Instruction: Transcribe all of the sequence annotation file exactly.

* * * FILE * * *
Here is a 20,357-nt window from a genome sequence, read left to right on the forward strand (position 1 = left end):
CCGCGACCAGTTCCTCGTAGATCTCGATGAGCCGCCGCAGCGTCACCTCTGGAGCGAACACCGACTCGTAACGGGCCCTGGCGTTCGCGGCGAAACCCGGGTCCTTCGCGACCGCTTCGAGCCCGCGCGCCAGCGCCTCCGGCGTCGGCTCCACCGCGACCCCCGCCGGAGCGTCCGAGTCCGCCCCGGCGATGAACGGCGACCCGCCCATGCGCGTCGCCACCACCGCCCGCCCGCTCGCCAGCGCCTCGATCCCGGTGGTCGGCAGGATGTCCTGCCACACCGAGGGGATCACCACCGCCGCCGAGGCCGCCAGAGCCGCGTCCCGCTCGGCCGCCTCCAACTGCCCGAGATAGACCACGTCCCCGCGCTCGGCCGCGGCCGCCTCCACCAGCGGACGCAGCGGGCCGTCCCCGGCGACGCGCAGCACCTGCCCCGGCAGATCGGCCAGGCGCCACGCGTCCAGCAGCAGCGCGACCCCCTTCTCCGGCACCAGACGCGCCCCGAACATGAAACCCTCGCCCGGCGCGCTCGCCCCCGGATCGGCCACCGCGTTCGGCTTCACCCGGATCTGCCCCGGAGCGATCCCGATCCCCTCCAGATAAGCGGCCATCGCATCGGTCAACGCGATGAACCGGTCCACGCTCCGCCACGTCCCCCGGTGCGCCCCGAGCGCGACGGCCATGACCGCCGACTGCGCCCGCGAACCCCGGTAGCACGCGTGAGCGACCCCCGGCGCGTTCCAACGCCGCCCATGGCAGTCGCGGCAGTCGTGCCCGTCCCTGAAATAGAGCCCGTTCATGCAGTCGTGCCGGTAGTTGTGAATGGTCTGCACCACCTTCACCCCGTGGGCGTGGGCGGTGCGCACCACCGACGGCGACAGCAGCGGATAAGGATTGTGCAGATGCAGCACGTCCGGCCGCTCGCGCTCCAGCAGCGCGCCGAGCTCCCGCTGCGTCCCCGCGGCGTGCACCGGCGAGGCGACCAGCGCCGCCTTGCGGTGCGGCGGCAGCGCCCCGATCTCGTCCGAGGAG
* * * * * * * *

Here is a 20,357-nt window from a genome sequence, read left to right on the forward strand (position 1 = left end):
CCGCGACCAGTTCCTCGTAGATCTCGATGAGCCGCCGCAGCGTCACCTCTGGAGCGAACACCGACTCGTAACGGGCCCTGGCGTTCGCGGCGAAACCCGGGTCCTTCGCGACCGCTTCGAGCCCGCGCGCCAGCGCCTCCGGCGTCGGCTCCACCGCGACCCCCGCCGGAGCGTCCGAGTCCGCCCCGGCGATGAACGGCGACCCGCCCATGCGCGTCGCCACCACCGCCCGCCCGCTCGCCAGCGCCTCGATCCCGGTGGTCGGCAGGATGTCCTGCCACACCGAGGGGATCACCACCGCCGCCGAGGCCGCCAGAGCCGCGTCCCGCTCGGCCGCCTCCAACTGCCCGAGATAGACCACGTCCCCGCGCTCGGCCGCGGCCGCCTCCACCAGCGGACGCAGCGGGCCGTCCCCGGCGACGCGCAGCACCTGCCCCGGCAGATCGGCCAGGCGCCACGCGTCCAGCAGCAGCGCGACCCCCTTCTCCGGCACCAGACGCGCCCCGAACATGAAACCCTCGCCCGGCGCGCTCGCCCCCGGATCGGCCACCGCGTTCGGCTTCACCCGGATCTGCCCCGGAGCGATCCCGATCCCCTCCAGATAAGCGGCCATCGCATCGGTCAACGCGATGAACCGGTCCACGCTCCGCCACGTCCCCCGGTGCGCCCCGAGCGCGACGGCCATGACCGCCGACTGCGCCCGCGAACCCCGGTAGCACGCGTGAGCGACCCCCGGCGCGTTCCAACGCCGCCCATGGCAGTCGCGGCAGTCGTGCCCGTCCCTGAAATAGAGCCCGTTCATGCAGTCGTGCCGGTAGTTGTGAATGGTCTGCACCACCTTCACCCCGTGGGCGTGGGCGGTGCGCACCACCGACGGCGACAGCAGCGGATAAGGATTGTGCAGATGCAGCACGTCCGGCCGCTCGCGCTCCAGCAGCGCGCCGAGCTCCCGCTGCGTCCCCGCGGCGTGCACCGGCGAGGCGACCAGCGCCGCCTTGCGGTGCGGCGGCAGCGCCCCGATCTCGTCCGAGGAG